The term ``instance based methods'' (IBM) refers to a family of methods for first-order logic theorem proving. IBMs share the principle of carrying out proof search by maintaining a set of instances of input clauses and analyzing it for satisfiability until completion. IBMs are conceptually essentially different to well established methods like resolution or free-variable analytic tableaux. Also, IBMs exhibit a search space and termination behaviour (in the satisfiable case) different from those methods, which makes them attractive from a practical point of view as a complementary method. This observation is also supported empirically by results obtained with the first serious implementations available (carried out by Letz and Stenz, cf. the system competitions (CASC) at CADE-18 and CADE-19).
The idea behind IBMs is already present in a rudimentary way in the work by Davis, Putnam, Logemann and Loveland in the early sixties. The contemporary stream of research on IBMs was initiated with the Plaisted's Hyperlinking calculus in 1992. Since then, other methods have been developed by Plaisted and his coworkers. Billon's disconnection calculus was picked up by Letz and Stenz and has been significantly developed further since then. New methods have also been introduced by Hooker, Baumgartner and Tinelli, and more recently by Ganzinger and Korovin. The stream of publications over the last years demonstrates a growing interest in IBMs. The ideas presented there show that research on IBMs still is in the middle of development, and that there is high potential further improvements and extensions like equality and theory handling, which is currently investigated.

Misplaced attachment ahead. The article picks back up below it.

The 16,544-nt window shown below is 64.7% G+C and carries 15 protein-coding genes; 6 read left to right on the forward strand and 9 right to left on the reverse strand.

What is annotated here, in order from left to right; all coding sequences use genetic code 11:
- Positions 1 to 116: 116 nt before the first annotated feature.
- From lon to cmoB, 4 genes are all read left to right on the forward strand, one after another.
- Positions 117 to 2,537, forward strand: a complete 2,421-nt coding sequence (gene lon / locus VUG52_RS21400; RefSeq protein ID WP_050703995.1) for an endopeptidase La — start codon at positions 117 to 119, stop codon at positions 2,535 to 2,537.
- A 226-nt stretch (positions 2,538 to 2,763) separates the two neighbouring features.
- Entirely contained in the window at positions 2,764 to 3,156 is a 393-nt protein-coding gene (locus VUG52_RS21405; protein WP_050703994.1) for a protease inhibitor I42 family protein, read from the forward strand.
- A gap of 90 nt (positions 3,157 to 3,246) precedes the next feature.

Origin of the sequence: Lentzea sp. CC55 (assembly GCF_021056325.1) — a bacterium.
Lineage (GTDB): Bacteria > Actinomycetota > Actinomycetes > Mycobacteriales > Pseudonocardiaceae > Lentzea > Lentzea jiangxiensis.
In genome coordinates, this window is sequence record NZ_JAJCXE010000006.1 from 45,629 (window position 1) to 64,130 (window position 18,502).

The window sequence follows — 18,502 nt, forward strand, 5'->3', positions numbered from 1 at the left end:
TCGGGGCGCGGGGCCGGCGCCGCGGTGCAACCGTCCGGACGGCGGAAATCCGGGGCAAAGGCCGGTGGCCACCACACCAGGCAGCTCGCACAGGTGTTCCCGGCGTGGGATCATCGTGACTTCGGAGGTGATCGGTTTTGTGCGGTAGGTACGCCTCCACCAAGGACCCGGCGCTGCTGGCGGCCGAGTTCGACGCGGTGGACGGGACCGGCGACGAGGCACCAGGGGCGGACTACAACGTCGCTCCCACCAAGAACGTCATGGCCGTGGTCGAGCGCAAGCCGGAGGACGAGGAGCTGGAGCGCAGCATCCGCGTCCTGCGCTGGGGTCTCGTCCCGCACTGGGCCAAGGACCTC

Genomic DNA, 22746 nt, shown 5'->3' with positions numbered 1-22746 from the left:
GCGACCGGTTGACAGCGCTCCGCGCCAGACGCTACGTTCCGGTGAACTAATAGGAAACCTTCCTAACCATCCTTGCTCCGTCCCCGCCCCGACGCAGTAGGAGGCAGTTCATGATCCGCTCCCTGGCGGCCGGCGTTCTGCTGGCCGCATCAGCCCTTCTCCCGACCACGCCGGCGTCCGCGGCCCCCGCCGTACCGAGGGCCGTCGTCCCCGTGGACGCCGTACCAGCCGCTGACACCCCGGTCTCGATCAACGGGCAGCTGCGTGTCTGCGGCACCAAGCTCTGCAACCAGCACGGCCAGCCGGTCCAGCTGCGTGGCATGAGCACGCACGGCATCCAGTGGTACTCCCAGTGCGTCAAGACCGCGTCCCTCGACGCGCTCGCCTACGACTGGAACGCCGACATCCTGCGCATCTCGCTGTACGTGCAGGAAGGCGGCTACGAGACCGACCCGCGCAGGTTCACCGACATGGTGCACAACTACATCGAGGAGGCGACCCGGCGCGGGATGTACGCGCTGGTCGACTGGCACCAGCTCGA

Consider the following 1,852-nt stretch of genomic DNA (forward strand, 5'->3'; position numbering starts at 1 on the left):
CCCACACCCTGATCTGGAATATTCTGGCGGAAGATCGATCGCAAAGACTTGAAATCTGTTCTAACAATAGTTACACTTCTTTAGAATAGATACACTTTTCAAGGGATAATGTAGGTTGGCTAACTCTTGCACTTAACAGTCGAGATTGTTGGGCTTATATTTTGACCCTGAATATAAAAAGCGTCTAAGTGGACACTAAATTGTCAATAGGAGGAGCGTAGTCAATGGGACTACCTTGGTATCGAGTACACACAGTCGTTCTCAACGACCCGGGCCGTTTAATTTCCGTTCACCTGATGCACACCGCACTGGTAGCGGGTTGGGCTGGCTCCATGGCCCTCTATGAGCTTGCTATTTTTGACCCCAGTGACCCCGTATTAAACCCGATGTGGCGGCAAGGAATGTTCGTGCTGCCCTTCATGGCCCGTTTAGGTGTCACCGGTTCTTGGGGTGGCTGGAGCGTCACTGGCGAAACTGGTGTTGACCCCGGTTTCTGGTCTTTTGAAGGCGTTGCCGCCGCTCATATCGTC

Peter Baumgartner has (co-)authored 13 journal articles, 32 conference or referred workshop papers, and five chapters in books. Most publications are concerned with calculi, implementations and applications of first-order logic automated deduction systems. He developed a First-Order version FDPLL of the propositional Davis-Putnam-Logemann-Loveland procedure. This method, and its successor, the Model Evolution Calculus (jointly developed with Cesare Tinelli) are his recent main contributions to instance based methods.
Gernot Stenz has been directly involved in instance based theorem proving for several years. He is the (co-)author of 12 scientific papers and system descriptions at international conferences and some other publications in journals and books. Nearly all of his more recent publications deal with instance based theorem proving in general and the disconnection calculus in particular. The implementation of theorem prover systems is among his principal matters of interest, he was a co-author of the e-SETHEO prover system, where his work also included automated learning methods for theorem provers and he has been developing and improving the DCTP theorem prover implementation of the disconnection calculus. Both of these systems have won trophies at the annual CADE theorem prover competitions.Peter Baumgartner 2005-08-26